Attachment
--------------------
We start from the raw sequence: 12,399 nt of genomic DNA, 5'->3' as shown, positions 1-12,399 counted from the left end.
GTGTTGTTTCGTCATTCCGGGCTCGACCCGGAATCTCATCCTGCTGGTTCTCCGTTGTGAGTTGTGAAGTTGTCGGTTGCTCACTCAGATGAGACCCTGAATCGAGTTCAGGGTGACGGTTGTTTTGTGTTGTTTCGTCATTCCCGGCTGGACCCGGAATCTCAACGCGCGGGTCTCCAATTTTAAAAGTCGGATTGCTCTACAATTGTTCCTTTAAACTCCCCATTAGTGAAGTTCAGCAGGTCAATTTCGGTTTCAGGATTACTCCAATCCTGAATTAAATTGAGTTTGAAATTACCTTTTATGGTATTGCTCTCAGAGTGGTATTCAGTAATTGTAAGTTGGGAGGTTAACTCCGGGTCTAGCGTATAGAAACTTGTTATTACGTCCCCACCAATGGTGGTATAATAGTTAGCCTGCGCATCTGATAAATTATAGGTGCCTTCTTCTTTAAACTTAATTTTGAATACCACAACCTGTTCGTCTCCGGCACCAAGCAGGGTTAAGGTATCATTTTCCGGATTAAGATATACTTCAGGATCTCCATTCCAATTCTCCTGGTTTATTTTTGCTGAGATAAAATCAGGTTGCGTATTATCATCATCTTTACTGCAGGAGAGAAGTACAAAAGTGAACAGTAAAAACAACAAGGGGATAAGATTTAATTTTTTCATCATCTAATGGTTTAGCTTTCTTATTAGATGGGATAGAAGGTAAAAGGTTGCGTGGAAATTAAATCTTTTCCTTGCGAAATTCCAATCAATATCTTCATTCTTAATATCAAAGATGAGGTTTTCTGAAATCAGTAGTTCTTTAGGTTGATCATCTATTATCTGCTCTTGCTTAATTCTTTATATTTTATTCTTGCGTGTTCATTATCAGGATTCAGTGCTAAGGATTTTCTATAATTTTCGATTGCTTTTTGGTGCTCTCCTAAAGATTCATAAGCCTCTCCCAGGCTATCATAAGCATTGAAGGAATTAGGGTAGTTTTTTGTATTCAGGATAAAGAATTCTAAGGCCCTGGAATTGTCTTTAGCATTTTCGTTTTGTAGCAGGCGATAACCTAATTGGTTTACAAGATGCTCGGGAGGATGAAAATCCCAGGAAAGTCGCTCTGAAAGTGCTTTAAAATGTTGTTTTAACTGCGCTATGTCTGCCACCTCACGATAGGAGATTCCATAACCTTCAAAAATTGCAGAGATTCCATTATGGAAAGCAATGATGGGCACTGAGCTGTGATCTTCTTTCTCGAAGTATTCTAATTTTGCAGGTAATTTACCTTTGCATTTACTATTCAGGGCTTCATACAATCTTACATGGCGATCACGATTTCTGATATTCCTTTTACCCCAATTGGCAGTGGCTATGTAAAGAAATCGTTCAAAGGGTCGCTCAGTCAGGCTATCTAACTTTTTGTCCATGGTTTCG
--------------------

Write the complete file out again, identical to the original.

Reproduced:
We start from the raw sequence: 12,399 nt of genomic DNA, 5'->3' as shown, positions 1-12,399 counted from the left end.
GTGTTGTTTCGTCATTCCGGGCTCGACCCGGAATCTCATCCTGCTGGTTCTCCGTTGTGAGTTGTGAAGTTGTCGGTTGCTCACTCAGATGAGACCCTGAATCGAGTTCAGGGTGACGGTTGTTTTGTGTTGTTTCGTCATTCCCGGCTGGACCCGGAATCTCAACGCGCGGGTCTCCAATTTTAAAAGTCGGATTGCTCTACAATTGTTCCTTTAAACTCCCCATTAGTGAAGTTCAGCAGGTCAATTTCGGTTTCAGGATTACTCCAATCCTGAATTAAATTGAGTTTGAAATTACCTTTTATGGTATTGCTCTCAGAGTGGTATTCAGTAATTGTAAGTTGGGAGGTTAACTCCGGGTCTAGCGTATAGAAACTTGTTATTACGTCCCCACCAATGGTGGTATAATAGTTAGCCTGCGCATCTGATAAATTATAGGTGCCTTCTTCTTTAAACTTAATTTTGAATACCACAACCTGTTCGTCTCCGGCACCAAGCAGGGTTAAGGTATCATTTTCCGGATTAAGATATACTTCAGGATCTCCATTCCAATTCTCCTGGTTTATTTTTGCTGAGATAAAATCAGGTTGCGTATTATCATCATCTTTACTGCAGGAGAGAAGTACAAAAGTGAACAGTAAAAACAACAAGGGGATAAGATTTAATTTTTTCATCATCTAATGGTTTAGCTTTCTTATTAGATGGGATAGAAGGTAAAAGGTTGCGTGGAAATTAAATCTTTTCCTTGCGAAATTCCAATCAATATCTTCATTCTTAATATCAAAGATGAGGTTTTCTGAAATCAGTAGTTCTTTAGGTTGATCATCTATTATCTGCTCTTGCTTAATTCTTTATATTTTATTCTTGCGTGTTCATTATCAGGATTCAGTGCTAAGGATTTTCTATAATTTTCGATTGCTTTTTGGTGCTCTCCTAAAGATTCATAAGCCTCTCCCAGGCTATCATAAGCATTGAAGGAATTAGGGTAGTTTTTTGTATTCAGGATAAAGAATTCTAAGGCCCTGGAATTGTCTTTAGCATTTTCGTTTTGTAGCAGGCGATAACCTAATTGGTTTACAAGATGCTCGGGAGGATGAAAATCCCAGGAAAGTCGCTCTGAAAGTGCTTTAAAATGTTGTTTTAACTGCGCTATGTCTGCCACCTCACGATAGGAGATTCCATAACCTTCAAAAATTGCAGAGATTCCATTATGGAAAGCAATGATGGGCACTGAGCTGTGATCTTCTTTCTCGAAGTATTCTAATTTTGCAGGTAATTTACCTTTGCATTTACTATTCAGGGCTTCATACAATCTTACATGGCGATCACGATTTCTGATATTCCTTTTACCCCAATTGGCAGTGGCTATGTAAAGAAATCGTTCAAAGGGTCGCTCAGTCAGGCTATCTAACTTTTTGTCCATGGTTTCG